By default, MariaDB is not hardened. You can secure MariaDB using the mysql_secure_installation script. you should read and below each step carefully which will set a root password, remove anonymous users, disallow remote root login, and remove the test database and access to secure MariaDB:


Configure it like this:

- Set root password? [Y/n] y
- Remove anonymous users? [Y/n] y
- Disallow root login remotely? [Y/n] y
- Remove test database and access to it? [Y/n] y
- Reload privilege tables now? [Y/n] y

You can now connect to the MariaDB server using the new password:

mysql -u root -p

Next, you will need to change the MariaDB InnoDB file format to Barracuda. You can do it by editing the file /etc/mysql/mariadb.conf.d/50-server.cnf:

nano /etc/mysql/mariadb.conf.d/50-server.cnf

Add the following lines:

character-set-client-handshake = FALSE
character-set-server = utf8mb4
collation-server = utf8mb4_unicode_ci

Save and close the file, then restart the MariaDB service to implement the changes:

sudo systemctl restart mariadb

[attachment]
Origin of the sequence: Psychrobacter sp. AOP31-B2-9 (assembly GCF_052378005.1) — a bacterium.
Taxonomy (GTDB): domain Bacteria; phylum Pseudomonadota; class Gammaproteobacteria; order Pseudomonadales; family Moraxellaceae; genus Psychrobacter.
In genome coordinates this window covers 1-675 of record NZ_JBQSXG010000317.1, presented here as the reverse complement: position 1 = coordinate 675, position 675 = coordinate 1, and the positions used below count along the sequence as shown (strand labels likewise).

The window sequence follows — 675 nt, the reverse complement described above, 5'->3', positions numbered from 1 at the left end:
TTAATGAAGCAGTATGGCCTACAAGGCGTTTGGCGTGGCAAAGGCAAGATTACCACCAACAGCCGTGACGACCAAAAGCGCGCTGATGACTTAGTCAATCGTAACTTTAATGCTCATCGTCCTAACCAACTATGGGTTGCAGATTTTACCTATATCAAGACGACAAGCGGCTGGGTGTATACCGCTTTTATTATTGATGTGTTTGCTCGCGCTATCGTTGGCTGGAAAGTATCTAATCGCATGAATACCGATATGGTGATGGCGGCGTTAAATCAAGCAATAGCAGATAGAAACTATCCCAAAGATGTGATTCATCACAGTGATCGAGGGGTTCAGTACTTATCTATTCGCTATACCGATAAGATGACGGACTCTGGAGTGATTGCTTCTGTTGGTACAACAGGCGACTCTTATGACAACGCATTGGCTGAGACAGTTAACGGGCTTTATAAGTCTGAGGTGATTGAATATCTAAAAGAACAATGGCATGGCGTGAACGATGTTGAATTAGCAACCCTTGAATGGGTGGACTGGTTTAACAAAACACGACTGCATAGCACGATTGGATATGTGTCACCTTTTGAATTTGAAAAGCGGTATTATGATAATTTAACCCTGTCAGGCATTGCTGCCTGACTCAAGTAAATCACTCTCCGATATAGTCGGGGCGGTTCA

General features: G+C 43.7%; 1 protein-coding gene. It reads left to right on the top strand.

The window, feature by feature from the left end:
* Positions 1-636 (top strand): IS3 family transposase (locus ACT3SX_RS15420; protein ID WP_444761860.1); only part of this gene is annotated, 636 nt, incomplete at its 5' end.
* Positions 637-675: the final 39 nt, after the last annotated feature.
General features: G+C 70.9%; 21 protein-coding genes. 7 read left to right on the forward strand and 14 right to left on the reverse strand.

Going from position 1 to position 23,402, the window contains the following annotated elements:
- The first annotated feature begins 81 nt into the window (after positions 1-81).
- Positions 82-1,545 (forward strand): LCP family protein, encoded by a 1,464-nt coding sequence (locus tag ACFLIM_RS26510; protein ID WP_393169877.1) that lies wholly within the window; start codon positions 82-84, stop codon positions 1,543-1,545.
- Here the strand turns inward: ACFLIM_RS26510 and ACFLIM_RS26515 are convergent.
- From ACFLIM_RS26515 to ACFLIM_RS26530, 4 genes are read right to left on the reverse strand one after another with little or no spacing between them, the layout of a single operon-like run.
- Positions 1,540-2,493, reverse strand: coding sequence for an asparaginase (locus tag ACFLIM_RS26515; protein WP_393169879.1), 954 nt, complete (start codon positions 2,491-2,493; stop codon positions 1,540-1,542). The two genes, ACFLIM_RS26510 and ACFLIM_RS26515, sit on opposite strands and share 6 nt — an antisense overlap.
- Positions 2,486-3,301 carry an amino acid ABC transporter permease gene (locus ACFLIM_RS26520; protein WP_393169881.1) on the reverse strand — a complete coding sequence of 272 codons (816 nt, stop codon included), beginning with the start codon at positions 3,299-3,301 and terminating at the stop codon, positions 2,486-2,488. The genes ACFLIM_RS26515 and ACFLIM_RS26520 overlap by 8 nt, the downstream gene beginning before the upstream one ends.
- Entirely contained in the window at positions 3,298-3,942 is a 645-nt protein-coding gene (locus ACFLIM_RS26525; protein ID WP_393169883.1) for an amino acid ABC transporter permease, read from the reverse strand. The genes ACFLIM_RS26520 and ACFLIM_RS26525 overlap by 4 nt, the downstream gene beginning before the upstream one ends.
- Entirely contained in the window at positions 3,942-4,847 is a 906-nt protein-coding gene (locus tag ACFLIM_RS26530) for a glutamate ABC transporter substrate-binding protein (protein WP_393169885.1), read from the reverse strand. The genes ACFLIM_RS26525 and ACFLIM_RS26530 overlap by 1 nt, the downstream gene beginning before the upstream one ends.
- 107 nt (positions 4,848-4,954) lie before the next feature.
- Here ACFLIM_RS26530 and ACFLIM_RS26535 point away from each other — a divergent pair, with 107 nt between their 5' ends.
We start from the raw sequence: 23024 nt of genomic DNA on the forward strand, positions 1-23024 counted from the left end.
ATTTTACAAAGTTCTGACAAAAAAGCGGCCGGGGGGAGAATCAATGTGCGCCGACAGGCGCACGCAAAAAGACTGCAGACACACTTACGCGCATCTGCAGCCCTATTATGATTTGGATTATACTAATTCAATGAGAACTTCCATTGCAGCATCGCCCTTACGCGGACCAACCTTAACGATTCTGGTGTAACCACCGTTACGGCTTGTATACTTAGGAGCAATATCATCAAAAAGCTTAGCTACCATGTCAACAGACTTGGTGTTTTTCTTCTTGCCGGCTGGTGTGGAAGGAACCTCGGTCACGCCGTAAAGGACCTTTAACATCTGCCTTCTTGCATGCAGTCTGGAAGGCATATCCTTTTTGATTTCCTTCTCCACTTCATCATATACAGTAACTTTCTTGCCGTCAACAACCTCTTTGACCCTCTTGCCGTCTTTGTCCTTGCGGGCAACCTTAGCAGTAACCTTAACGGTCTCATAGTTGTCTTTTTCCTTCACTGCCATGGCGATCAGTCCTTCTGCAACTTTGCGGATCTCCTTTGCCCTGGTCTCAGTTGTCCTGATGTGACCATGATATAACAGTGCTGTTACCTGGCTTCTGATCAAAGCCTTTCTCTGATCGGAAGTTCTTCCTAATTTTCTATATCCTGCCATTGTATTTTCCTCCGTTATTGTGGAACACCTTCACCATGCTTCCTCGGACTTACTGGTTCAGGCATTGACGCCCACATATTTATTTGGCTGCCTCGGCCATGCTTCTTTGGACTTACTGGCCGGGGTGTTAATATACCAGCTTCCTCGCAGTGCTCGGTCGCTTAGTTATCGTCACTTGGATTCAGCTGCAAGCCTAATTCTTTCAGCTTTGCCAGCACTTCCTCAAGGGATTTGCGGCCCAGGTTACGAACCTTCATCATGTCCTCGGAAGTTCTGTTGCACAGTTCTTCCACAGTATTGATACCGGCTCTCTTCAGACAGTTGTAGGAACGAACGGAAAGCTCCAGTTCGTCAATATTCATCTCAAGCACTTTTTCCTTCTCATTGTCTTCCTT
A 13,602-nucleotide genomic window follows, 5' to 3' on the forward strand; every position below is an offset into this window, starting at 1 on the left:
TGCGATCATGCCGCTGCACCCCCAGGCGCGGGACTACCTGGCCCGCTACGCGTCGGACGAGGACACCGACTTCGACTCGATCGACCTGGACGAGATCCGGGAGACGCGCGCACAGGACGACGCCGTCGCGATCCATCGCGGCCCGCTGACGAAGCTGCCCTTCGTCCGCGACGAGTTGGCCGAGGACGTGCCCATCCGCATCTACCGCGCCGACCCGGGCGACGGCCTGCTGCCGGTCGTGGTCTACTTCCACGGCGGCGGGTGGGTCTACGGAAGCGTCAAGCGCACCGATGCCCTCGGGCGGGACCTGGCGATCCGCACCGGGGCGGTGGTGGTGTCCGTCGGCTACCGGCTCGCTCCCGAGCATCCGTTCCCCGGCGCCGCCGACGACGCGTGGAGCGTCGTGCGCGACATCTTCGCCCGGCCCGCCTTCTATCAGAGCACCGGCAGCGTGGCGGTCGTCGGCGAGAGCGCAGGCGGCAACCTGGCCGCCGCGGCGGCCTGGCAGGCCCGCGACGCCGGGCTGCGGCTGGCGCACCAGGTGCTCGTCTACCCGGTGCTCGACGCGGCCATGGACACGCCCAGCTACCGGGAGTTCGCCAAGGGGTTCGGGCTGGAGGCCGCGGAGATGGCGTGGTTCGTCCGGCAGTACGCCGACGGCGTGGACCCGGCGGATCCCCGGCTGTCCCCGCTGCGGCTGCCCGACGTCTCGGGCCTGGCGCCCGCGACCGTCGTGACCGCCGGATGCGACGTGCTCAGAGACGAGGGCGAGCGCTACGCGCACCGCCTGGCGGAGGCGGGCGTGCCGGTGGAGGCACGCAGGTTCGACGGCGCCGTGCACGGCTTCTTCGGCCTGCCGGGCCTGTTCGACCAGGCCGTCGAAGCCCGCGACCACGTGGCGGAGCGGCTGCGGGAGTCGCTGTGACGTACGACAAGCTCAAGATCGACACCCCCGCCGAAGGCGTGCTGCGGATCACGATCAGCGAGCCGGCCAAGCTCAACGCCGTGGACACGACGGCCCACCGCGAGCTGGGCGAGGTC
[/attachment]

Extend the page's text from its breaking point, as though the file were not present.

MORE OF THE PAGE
For additional resources on installing MariaDB, read the post below:

Step 4. Installing ERPNext on Ubuntu 22.04.

Before installing, now we create a new user to run the ERPNext using the following command:

useradd -m -s /bin/bash erpnext

Next, set the password for ERPNext with the following command:

passwd erpnext
usermod -aG sudo erpnext

After that, log in to the ERPNext user and setup the environment variable with the following command:

su - erpnext
nano ~/.bashrc

Add the following line:


Save the file, then activate the environment variable with the following command below:

source ~/.bashrc

Next, create a directory for ERPNext with the following command:

sudo mkdir /opt/bench